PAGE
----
on rankings indicated they object-
ed for reasons of "educational pol-,
icy" rather than for any moral
stand against student deferments
as being discriminatory.
Although most students voting
felt that class ranking should play
no part in the deferment sys-
tem, more than 65 per cent felt
the qualification test should be re-
About 70 per cent indicated the
present system does not really
make them worry more about their
grades, but over half the fresh-
men indicated they worried more
because of tighter deferment
guidelines for freshmen.
The college split almost evenly
on the question of whether they
would have requested their classj
ranks if the university had not
sent it to them. About five per!
cent said they refused to forwardj
the cards as a matter of con-
The referendum also showedl
that over two-thirds of the up-
perclassmen voting took the qual-
ification tests last spring.
ge the £qtet
EDITOR'S NOTE: Beat the System is a regular Sunday
feature of The Daily. Its continuation depends on the need
students have for it. If you have questions you cannot answer
elsewhere, call The Daily at 764-0553 weekdays between 3 and
5 p.m., or address your queries to 420 Maynard St., Ann Arbor.
Are college honors program courses open to freshmen and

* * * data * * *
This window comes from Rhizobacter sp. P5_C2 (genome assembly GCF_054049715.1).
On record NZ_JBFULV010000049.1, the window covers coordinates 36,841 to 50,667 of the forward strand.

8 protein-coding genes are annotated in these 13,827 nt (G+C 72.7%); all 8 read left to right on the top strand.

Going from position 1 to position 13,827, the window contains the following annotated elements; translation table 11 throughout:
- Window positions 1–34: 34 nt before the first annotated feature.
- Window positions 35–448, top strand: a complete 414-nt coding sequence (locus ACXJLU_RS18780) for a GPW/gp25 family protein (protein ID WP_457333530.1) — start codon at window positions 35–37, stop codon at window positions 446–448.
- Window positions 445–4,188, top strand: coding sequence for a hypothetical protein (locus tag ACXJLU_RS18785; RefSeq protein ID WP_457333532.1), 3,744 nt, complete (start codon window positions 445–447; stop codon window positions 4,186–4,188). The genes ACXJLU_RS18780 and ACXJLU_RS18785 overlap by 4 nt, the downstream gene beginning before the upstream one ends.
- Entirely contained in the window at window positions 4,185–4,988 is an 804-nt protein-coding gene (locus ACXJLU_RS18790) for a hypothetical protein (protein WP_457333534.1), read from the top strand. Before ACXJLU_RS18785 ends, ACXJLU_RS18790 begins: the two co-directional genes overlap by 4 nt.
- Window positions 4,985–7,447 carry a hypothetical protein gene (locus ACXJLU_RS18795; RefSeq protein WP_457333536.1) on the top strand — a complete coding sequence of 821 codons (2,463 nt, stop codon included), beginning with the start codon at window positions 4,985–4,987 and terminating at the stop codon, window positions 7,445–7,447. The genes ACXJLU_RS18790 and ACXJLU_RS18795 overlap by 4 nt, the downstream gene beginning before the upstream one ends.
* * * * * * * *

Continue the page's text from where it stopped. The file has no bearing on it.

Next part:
sophomores in the regular honors program? Why does the cata-
logue say that faculty members teaching college honors courses
request an interview with students signing up for these courses?
College honors courses, while designed for upperclassmen,
are open to other students. Freshmen and sophomores are allowed
to take them. Usually, however, they must get permission of the
teaching instructor before they can register for the, class. Prof.
Otto Graf, chairman of the Honors Council, says that the faculty
members themselves request the interviews in order to guarantee
that their students interests and abilities qualify them for their
The plaque in front of the Union says John Kennedy first
proposed the Peace Corps there on Oct. 14, 1960, while he was
campaigning for President, at two o'clock in the morning. Was
he coming in late from a partyor something?-M.W.
No late parties, just a late plane flight. Kennedy didn't land
at Willow Run Airport until 1:40 a.m., and was further delayed
driving to Ann Arbor. Despite the unlikely hour, Kennedy was
greeted by a crowd of 10,000. After spending the night in town,
Kennedy went on a whistle-stop tour of the state. For the event
all University women were given special late permission.
I am in the executive secretary program in the literary col-
lege. I took 21 hours from the Business Administration school. I
needed 15 hours for the program. My counselor never told me
that I could take only 12 hours in another school as credit toward
graduation. I am planning to graduate this spring. Can I get all
my Business Administration credits to count for graduation?-M.P.
This program is now being phased out, but your credits will
probably count towards graduation since the program was in
effect when you entered. However, as this is an individual case
your record will have to be checked by your counselor. In this